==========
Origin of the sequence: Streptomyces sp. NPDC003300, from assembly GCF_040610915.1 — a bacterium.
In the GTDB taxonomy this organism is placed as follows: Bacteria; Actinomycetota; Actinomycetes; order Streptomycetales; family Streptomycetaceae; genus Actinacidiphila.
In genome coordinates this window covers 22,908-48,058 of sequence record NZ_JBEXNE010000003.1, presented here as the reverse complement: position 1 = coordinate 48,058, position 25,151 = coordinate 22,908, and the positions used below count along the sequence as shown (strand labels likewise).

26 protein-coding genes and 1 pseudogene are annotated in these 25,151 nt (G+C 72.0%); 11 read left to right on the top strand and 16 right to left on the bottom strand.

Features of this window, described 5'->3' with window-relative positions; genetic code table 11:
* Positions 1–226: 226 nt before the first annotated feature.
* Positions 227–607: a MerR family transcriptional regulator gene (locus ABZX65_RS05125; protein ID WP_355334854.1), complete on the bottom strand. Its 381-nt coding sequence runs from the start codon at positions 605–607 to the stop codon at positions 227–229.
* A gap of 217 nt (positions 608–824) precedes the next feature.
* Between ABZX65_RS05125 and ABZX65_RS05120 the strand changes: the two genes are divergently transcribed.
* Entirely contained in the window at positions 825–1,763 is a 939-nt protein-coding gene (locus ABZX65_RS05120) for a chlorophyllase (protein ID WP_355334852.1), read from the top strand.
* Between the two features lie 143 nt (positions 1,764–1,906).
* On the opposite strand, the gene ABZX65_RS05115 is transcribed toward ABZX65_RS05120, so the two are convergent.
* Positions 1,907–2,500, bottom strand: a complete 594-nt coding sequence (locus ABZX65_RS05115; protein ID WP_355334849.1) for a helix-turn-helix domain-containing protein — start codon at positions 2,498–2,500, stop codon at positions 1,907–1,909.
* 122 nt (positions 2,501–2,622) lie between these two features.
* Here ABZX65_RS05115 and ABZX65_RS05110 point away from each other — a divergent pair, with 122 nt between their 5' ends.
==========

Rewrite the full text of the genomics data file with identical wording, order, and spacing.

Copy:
Origin of the sequence: Streptomyces sp. NPDC003300, from assembly GCF_040610915.1 — a bacterium.
In the GTDB taxonomy this organism is placed as follows: Bacteria; Actinomycetota; Actinomycetes; order Streptomycetales; family Streptomycetaceae; genus Actinacidiphila.
In genome coordinates this window covers 22,908-48,058 of sequence record NZ_JBEXNE010000003.1, presented here as the reverse complement: position 1 = coordinate 48,058, position 25,151 = coordinate 22,908, and the positions used below count along the sequence as shown (strand labels likewise).

26 protein-coding genes and 1 pseudogene are annotated in these 25,151 nt (G+C 72.0%); 11 read left to right on the top strand and 16 right to left on the bottom strand.

Features of this window, described 5'->3' with window-relative positions; genetic code table 11:
* Positions 1–226: 226 nt before the first annotated feature.
* Positions 227–607: a MerR family transcriptional regulator gene (locus ABZX65_RS05125; protein ID WP_355334854.1), complete on the bottom strand. Its 381-nt coding sequence runs from the start codon at positions 605–607 to the stop codon at positions 227–229.
* A gap of 217 nt (positions 608–824) precedes the next feature.
* Between ABZX65_RS05125 and ABZX65_RS05120 the strand changes: the two genes are divergently transcribed.
* Entirely contained in the window at positions 825–1,763 is a 939-nt protein-coding gene (locus ABZX65_RS05120) for a chlorophyllase (protein ID WP_355334852.1), read from the top strand.
* Between the two features lie 143 nt (positions 1,764–1,906).
* On the opposite strand, the gene ABZX65_RS05115 is transcribed toward ABZX65_RS05120, so the two are convergent.
* Positions 1,907–2,500, bottom strand: a complete 594-nt coding sequence (locus ABZX65_RS05115; protein ID WP_355334849.1) for a helix-turn-helix domain-containing protein — start codon at positions 2,498–2,500, stop codon at positions 1,907–1,909.
* 122 nt (positions 2,501–2,622) lie between these two features.
* Here ABZX65_RS05115 and ABZX65_RS05110 point away from each other — a divergent pair, with 122 nt between their 5' ends.